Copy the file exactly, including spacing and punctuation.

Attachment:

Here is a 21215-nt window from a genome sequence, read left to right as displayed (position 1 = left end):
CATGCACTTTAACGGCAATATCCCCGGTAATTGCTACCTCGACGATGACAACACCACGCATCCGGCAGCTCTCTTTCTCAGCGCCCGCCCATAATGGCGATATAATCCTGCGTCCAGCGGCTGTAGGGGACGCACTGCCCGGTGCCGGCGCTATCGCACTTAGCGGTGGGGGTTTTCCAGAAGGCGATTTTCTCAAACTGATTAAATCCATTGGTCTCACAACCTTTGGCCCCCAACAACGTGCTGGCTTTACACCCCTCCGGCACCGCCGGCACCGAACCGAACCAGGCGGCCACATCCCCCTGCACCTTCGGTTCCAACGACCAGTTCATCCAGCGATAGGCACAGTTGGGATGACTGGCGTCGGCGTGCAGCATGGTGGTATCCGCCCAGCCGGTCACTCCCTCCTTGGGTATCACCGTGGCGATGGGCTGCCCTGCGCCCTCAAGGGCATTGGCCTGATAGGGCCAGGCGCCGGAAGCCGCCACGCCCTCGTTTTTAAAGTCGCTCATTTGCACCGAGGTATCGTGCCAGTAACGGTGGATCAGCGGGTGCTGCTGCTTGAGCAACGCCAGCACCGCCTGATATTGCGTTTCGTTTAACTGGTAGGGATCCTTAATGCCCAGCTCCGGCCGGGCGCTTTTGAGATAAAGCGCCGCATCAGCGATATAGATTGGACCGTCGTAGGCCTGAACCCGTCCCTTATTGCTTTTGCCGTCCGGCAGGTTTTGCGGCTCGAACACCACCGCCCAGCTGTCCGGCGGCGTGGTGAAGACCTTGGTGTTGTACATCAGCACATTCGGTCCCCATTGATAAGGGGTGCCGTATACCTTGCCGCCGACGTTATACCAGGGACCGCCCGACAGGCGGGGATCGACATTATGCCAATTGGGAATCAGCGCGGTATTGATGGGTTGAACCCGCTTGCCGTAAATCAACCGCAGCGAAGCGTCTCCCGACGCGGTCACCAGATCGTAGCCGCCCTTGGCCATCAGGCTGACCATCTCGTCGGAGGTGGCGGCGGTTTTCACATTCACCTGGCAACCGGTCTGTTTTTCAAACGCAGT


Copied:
Here is a 21215-nt window from a genome sequence, read left to right as displayed (position 1 = left end):
CATGCACTTTAACGGCAATATCCCCGGTAATTGCTACCTCGACGATGACAACACCACGCATCCGGCAGCTCTCTTTCTCAGCGCCCGCCCATAATGGCGATATAATCCTGCGTCCAGCGGCTGTAGGGGACGCACTGCCCGGTGCCGGCGCTATCGCACTTAGCGGTGGGGGTTTTCCAGAAGGCGATTTTCTCAAACTGATTAAATCCATTGGTCTCACAACCTTTGGCCCCCAACAACGTGCTGGCTTTACACCCCTCCGGCACCGCCGGCACCGAACCGAACCAGGCGGCCACATCCCCCTGCACCTTCGGTTCCAACGACCAGTTCATCCAGCGATAGGCACAGTTGGGATGACTGGCGTCGGCGTGCAGCATGGTGGTATCCGCCCAGCCGGTCACTCCCTCCTTGGGTATCACCGTGGCGATGGGCTGCCCTGCGCCCTCAAGGGCATTGGCCTGATAGGGCCAGGCGCCGGAAGCCGCCACGCCCTCGTTTTTAAAGTCGCTCATTTGCACCGAGGTATCGTGCCAGTAACGGTGGATCAGCGGGTGCTGCTGCTTGAGCAACGCCAGCACCGCCTGATATTGCGTTTCGTTTAACTGGTAGGGATCCTTAATGCCCAGCTCCGGCCGGGCGCTTTTGAGATAAAGCGCCGCATCAGCGATATAGATTGGACCGTCGTAGGCCTGAACCCGTCCCTTATTGCTTTTGCCGTCCGGCAGGTTTTGCGGCTCGAACACCACCGCCCAGCTGTCCGGCGGCGTGGTGAAGACCTTGGTGTTGTACATCAGCACATTCGGTCCCCATTGATAAGGGGTGCCGTATACCTTGCCGCCGACGTTATACCAGGGACCGCCCGACAGGCGGGGATCGACATTATGCCAATTGGGAATCAGCGCGGTATTGATGGGTTGAACCCGCTTGCCGTAAATCAACCGCAGCGAAGCGTCTCCCGACGCGGTCACCAGATCGTAGCCGCCCTTGGCCATCAGGCTGACCATCTCGTCGGAGGTGGCGGCGGTTTTCACATTCACCTGGCAACCGGTCTGTTTTTCAAACGCAGT